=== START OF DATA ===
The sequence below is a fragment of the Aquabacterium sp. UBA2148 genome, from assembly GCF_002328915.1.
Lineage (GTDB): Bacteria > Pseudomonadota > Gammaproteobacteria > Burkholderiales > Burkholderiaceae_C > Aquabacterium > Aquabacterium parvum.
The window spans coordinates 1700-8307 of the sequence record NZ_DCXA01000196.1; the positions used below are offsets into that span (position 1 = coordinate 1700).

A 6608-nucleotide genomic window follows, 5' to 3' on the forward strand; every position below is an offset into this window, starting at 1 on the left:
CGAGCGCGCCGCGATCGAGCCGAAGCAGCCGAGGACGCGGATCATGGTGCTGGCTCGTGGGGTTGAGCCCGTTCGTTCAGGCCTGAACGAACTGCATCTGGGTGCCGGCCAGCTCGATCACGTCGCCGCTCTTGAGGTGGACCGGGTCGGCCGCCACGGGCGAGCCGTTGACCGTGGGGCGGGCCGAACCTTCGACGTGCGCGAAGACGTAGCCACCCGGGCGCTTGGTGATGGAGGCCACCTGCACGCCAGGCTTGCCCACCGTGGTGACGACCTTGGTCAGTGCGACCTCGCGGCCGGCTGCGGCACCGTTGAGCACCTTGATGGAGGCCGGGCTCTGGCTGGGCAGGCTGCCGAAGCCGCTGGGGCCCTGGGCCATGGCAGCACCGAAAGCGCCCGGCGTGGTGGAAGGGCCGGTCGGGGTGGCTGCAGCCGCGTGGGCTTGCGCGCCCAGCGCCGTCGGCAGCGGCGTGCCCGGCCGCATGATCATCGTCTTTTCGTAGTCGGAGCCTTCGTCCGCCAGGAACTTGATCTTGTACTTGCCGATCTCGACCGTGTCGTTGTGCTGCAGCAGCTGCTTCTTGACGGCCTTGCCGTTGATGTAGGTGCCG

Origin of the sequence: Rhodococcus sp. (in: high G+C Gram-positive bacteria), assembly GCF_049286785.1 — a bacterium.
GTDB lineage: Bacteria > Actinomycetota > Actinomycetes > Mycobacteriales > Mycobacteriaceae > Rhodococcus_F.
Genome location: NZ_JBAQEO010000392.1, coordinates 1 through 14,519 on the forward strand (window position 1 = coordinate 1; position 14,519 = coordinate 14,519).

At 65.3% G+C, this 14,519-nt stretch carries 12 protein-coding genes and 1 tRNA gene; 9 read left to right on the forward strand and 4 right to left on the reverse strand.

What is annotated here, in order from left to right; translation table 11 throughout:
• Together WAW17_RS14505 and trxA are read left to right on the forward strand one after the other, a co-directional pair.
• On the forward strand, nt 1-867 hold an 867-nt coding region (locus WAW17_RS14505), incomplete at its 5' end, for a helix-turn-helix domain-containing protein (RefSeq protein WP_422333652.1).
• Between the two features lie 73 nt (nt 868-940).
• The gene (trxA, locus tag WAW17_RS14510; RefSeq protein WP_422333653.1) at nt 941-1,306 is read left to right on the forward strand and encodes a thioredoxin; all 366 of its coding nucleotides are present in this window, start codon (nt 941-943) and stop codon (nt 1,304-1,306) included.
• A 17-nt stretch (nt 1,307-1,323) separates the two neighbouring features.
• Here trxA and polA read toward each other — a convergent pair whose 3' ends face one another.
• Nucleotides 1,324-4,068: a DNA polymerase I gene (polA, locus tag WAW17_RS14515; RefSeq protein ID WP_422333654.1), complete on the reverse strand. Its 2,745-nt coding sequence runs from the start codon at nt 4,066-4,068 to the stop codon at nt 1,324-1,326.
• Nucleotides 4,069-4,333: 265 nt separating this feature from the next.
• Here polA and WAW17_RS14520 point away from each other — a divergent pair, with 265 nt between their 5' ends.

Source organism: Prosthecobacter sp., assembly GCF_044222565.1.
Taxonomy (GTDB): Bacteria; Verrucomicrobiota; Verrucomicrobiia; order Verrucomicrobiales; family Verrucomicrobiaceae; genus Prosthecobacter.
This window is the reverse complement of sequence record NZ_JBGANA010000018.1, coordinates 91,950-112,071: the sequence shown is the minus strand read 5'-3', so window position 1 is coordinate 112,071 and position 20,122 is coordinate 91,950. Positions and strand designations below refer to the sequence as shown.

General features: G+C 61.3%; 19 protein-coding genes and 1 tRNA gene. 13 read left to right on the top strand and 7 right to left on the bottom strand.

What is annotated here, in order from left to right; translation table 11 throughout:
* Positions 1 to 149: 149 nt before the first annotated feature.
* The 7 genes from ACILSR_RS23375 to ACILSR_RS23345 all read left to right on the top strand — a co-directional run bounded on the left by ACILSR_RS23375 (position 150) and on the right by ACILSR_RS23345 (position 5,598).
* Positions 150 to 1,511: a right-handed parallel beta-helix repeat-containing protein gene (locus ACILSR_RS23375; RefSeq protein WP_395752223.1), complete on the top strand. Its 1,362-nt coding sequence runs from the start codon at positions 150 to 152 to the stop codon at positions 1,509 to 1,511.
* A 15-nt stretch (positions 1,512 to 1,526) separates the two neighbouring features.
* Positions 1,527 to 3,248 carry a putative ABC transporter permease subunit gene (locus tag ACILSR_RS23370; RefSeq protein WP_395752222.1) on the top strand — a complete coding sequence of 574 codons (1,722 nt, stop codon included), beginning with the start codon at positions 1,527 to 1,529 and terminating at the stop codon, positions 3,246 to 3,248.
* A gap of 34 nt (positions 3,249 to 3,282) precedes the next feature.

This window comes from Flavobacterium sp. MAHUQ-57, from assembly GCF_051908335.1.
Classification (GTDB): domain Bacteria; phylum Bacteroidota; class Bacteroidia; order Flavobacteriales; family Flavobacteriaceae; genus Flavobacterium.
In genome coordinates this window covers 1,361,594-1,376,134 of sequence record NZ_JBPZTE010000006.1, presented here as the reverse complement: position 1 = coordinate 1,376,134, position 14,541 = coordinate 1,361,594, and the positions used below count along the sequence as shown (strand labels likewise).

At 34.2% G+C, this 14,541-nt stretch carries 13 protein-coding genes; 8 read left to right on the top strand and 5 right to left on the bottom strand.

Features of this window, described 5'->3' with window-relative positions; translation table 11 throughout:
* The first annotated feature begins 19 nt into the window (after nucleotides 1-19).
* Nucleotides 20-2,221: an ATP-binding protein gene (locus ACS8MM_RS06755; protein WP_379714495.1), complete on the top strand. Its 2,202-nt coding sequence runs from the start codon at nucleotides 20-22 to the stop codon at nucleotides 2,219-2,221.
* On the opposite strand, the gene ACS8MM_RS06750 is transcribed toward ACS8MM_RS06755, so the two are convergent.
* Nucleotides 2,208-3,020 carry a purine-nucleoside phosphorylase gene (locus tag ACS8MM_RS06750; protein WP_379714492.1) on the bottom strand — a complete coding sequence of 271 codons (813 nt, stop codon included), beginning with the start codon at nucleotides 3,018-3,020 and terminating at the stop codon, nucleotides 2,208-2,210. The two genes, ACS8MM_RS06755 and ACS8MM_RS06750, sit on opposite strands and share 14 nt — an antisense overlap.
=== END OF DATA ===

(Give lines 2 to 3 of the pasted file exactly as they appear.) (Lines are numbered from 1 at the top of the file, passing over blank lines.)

Lineage (GTDB): Bacteria > Pseudomonadota > Gammaproteobacteria > Burkholderiales > Burkholderiaceae_C > Aquabacterium > Aquabacterium parvum.
The window spans coordinates 1700-8307 of the sequence record NZ_DCXA01000196.1; the positions used below are offsets into that span (position 1 = coordinate 1700).